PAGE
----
On 26 June 2009, the UK Prime Minister, Gordon Brown, and Energy and Climate Secretary, Ed Miliband, visited London Zoo to launch “The Road to Copenhagen“, a report outlining the UK’s vision of the climate deal to be agreed in Copenhagen in December 2009.
The report claims to be setting “ambitious” goals: “The UK believes that the over-riding goal of the Copenhagen agreement is to limit climate change to an increase in global average temperature of 2°C. This means the deal needs to establish a credible trajectory for reducing global emissions by at least 50% on 1990 levels by 2050.” But as George Monbiot points out in The Guardian, “a global cut of 50% offers only a faint-to-non-existent chance of meeting their ultimate objective: preventing more than two degrees of warming.” The 2007 report by the Intergovernmental Panel on Climate Change indicates that to have a high chance of limiting climate change to 2°C requires global cuts of 85% by 2050.
In addition to the weak targets, the report recommends “using the carbon market to support emissions reductions”. This includes trading the carbon stored in forests. In his speech launching the report, Gordon Brown said,
I believe there is a particular need for innovation in forestry. In time, as the Eliasch report I commissioned last year showed, forestry credits can and I believe should be brought into the carbon market, under appropriate conditions of monitoring, control and governance.
But in the meantime we cannot afford to delay in providing public finance, or deforestation will simply have proceeded too far. So we are working with both donor and rainforest country partners to see whether a mechanism such as forest-backed bonds could be established to bring significant early finance into sustainable forest management.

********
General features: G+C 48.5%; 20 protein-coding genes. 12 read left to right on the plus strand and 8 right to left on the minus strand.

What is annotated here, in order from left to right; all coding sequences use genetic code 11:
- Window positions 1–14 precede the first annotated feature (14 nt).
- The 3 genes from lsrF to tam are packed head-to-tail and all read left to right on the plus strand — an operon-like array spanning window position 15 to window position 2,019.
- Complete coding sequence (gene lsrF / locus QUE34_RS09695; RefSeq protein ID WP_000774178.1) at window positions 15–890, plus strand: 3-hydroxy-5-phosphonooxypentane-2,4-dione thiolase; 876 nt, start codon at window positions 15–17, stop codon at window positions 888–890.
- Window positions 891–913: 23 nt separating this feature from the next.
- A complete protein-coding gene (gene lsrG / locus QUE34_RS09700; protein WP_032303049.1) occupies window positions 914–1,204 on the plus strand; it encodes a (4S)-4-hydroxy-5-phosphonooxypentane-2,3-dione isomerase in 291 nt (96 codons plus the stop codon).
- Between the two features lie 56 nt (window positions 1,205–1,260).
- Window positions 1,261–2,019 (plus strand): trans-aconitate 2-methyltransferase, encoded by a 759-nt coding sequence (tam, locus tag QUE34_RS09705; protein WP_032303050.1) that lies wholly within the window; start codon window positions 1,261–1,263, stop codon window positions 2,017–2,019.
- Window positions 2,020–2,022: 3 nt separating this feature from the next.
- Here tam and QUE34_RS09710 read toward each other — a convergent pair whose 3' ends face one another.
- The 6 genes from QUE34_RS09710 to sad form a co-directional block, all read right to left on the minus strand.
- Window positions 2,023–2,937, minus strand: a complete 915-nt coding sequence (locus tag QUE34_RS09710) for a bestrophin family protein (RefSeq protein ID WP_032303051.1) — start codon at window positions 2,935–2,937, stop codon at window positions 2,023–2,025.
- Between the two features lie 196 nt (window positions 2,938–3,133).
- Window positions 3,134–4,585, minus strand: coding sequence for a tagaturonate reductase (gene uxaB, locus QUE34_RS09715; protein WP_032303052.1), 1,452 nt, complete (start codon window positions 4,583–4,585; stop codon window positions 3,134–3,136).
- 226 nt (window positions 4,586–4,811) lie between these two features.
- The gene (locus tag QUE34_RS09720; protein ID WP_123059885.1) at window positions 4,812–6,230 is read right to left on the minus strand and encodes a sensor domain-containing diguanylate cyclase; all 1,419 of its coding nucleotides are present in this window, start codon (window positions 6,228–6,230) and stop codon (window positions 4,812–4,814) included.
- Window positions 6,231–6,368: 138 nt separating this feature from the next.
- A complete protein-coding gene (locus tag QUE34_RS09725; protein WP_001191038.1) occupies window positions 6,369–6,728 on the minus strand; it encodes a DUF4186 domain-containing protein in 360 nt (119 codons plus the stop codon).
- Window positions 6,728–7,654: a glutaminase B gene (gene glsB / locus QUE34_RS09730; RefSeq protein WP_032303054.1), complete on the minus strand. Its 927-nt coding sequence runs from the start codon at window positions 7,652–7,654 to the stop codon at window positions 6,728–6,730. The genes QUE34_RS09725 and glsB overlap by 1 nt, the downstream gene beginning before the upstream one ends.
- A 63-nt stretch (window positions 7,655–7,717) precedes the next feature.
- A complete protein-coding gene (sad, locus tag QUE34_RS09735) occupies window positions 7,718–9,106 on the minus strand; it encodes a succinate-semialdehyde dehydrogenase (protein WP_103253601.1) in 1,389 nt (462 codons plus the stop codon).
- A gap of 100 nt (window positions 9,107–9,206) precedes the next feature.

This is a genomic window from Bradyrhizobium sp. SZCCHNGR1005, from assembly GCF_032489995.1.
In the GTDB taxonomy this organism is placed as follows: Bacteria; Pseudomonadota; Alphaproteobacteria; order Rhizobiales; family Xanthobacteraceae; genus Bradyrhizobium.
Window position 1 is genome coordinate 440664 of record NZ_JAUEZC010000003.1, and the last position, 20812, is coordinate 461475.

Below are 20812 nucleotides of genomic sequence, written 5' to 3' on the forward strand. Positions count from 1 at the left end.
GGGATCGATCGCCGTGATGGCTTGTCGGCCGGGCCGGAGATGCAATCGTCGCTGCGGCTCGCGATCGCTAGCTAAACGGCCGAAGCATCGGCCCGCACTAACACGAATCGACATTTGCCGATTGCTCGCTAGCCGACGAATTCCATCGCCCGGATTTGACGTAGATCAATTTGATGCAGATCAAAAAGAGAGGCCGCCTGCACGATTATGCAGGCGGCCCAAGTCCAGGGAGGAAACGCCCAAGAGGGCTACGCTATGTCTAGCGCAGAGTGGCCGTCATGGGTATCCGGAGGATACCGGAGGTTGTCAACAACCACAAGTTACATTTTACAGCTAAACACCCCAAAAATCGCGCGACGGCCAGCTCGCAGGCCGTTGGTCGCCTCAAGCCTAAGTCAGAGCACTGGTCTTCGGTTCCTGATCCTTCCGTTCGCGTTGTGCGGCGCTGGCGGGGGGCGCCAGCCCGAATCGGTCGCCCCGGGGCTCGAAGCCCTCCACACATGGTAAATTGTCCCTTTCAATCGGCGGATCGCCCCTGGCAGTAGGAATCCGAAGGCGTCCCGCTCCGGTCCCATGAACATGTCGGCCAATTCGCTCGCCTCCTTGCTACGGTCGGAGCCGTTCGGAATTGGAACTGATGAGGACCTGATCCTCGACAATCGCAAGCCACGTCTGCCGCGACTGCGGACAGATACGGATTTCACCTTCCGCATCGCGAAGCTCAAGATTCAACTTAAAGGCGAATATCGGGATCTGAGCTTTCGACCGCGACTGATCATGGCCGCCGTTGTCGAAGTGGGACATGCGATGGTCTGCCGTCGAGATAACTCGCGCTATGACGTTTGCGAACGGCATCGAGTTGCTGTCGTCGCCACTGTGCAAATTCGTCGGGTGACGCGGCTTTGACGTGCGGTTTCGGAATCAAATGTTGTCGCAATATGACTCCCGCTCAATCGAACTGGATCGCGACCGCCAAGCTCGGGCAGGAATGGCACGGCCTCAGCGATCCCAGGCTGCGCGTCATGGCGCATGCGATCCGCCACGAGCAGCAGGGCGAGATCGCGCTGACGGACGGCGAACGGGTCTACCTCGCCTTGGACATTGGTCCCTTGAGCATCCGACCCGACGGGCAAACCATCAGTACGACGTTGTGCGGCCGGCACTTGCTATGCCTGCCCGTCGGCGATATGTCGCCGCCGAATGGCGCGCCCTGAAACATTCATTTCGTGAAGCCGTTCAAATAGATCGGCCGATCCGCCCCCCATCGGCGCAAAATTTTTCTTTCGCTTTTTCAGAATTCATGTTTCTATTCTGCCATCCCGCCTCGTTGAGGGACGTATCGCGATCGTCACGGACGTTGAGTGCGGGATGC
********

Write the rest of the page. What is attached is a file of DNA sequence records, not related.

This sounds remarkably similar to the “emergency package” proposed by The Princes Rainforest Trust.
Three days after Brown suggested bringing forestry credits into the carbon market, the UK Environmental Audit Committee, produced a report titled “Reducing greenhouse gas emissions from deforestation: No hope without forests“, which recommends keeping forests out of the carbon markets:
At this stage we believe that forest credits should not be permitted in the EU Emissions Trading Scheme. The Government must look at alternative sources of funding, including the hypothecation of EU ETS revenues. A forest payment mechanism will fail to protect rainforests, and hasten the global extinction crisis, unless effective safeguards exist to prevent primary forests from being converted to plantations. Protection of biodiversity and local communities should be a precondition of a country being eligible for forest payments; robust environmental safeguards need to be built into any international agreement on deforestation.
The UK’s plans for forestry and climate are outlined in a five-page section (pages 51-55) of the “Road to Copenhagen” report. REDD-Monitor received an anonymous critique on the forestry section of the report. The critique (available here) makes the following comments about the UK government’s proposals:
- proposed approaches to “financing forestry” rest squarely on the inclusion of REDD in carbon markets, without any analysis of the risks involved in trading forest offsets;
- estimates of the cost of REDD are based the Eliasch Review’s figures, which assumes global carbon trading. The focus is on the mechanism for raising funds, rather than an analysis of how much is actually needed to undertake necessary activities (policies, measures, etc);
- “sustainable forest management” is referred to uncritically, without defining what this term means and without discussing the impact of logging on the carbon stored in forests;
- rather than addressing the drivers of deforestation by suggesting that demand be reduced (as recommended by the UK Environmental Audit Committee), the report recommends increasing the demand for “sustainable” timber;
- communities appear to be an afterthought. While the report states that the concerns of indigenous peoples and local communities should be taken into account, there is no mention of their rights.
The critique concludes with the following comment:
The UK’s Road to Copenhagen lays out some important markers about the obstacles that remain to getting REDD right. Now the challenge will be to chart a course that addresses those obstacles head on and does not simply circumvent them on a fast track to the carbon market.